Online police reports less transparent

police car

The Dallas Police Department in June upgraded a 40-year-old system that made police reports available to the public online. But the new system offers much less information than the previous one.

Online police reports previously offered limited narratives about crimes — anything from a sentence to a couple of paragraphs describing the crime. Now the online reports list the type of crime, location, time and date, but they offer no specific information, no narrative, on the crime.

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That’s because the new system requires two data entry fields — one public and one for internal police purposes. The old system had just one data field that would cut information off at a certain point in the narrative. When the new system first rolled out in June, patrol officers began copy and pasting the same narratives into both data entry fields. That resulted in confidential information inappropriately being made public.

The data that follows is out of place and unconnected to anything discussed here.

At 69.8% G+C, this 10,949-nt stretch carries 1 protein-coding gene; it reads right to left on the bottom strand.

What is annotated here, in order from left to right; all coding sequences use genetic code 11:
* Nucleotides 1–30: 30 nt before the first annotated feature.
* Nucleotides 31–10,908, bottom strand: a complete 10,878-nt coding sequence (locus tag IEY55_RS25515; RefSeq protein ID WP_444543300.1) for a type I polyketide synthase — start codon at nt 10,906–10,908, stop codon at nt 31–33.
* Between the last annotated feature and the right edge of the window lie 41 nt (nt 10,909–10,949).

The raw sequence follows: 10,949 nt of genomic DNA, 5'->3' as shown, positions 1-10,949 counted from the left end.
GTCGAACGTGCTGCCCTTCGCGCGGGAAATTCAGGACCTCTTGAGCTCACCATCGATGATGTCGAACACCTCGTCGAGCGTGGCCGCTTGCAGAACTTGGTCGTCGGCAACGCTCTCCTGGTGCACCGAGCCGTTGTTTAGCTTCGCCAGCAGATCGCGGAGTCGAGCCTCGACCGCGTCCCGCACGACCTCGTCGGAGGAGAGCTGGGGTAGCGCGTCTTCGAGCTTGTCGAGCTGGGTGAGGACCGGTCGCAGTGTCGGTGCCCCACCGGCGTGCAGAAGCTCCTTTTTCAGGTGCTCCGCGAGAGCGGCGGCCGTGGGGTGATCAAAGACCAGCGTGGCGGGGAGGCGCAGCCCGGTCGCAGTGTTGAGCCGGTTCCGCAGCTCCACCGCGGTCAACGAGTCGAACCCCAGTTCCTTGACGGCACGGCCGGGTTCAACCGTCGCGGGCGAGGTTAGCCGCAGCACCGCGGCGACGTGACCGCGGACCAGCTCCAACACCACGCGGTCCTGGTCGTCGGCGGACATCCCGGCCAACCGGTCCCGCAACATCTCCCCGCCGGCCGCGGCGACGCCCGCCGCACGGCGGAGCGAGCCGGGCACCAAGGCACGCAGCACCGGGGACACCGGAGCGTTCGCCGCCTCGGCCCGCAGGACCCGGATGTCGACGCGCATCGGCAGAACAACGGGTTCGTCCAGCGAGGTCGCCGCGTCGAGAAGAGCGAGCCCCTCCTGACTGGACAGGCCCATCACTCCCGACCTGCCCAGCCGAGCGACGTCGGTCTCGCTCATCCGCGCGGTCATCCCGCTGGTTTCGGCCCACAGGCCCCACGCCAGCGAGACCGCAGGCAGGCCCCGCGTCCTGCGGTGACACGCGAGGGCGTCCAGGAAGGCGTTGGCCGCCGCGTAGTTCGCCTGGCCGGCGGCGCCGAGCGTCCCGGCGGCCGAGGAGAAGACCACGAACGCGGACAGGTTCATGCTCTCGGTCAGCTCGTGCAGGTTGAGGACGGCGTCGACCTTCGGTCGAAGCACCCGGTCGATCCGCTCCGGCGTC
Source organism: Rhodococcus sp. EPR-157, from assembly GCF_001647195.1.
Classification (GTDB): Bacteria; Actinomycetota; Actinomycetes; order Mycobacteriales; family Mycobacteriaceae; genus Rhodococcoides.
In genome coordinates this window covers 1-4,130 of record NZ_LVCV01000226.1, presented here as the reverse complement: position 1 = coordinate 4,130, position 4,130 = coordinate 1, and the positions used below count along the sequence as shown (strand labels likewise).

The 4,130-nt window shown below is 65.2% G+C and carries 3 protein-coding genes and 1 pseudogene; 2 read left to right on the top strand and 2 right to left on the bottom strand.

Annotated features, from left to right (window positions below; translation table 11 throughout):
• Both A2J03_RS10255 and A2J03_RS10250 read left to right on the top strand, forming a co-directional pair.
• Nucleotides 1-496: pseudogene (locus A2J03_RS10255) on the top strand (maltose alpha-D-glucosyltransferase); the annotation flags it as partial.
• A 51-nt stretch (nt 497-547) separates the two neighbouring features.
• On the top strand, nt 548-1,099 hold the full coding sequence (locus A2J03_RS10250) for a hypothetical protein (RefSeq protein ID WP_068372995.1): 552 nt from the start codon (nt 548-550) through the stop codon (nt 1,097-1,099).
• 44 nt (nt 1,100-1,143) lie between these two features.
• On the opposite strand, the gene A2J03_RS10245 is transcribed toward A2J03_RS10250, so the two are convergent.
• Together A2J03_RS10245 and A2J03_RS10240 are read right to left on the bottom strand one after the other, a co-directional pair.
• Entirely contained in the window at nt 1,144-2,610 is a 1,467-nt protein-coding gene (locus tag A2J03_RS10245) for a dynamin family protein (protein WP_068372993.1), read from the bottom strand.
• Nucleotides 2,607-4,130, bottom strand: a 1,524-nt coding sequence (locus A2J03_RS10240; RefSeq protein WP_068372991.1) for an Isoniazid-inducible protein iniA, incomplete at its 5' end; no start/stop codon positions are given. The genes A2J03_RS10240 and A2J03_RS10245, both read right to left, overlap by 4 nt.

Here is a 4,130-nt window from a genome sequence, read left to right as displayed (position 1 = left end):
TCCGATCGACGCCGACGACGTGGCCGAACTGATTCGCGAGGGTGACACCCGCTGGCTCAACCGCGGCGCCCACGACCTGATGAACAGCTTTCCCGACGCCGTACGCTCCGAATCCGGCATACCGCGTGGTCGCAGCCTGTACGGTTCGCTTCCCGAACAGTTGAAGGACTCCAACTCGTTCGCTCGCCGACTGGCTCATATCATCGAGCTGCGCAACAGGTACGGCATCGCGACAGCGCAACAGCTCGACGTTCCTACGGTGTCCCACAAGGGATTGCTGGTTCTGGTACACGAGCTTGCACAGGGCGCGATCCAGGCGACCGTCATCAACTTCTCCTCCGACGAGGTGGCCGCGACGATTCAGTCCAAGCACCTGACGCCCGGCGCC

So the police decided to keep all narratives out of public view until they can find a solution, says Maj. Robert Sherwin.

“A lot of people are going to say ‘we want it back the way it was,’ and that’s not going to happen,” Sherwin says.

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Neighborhood crime watch groups also have complained that not all crimes in their areas are being reported online. That’s because lawyers advised the police to omit any crime that involved a juvenile suspect. Since many crimes have an unknown suspect, DPD was omitting from public view any report with an unknown suspect on the idea that the suspect could be a juvenile. But the department since has reversed course on that, and reports with unknown suspects should be appearing online now, Sherwin says.

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  • Vince Rowe

    Seems like in an era where police are being more and more scrutinized that transparency should have been listed at the top of that RFP; No?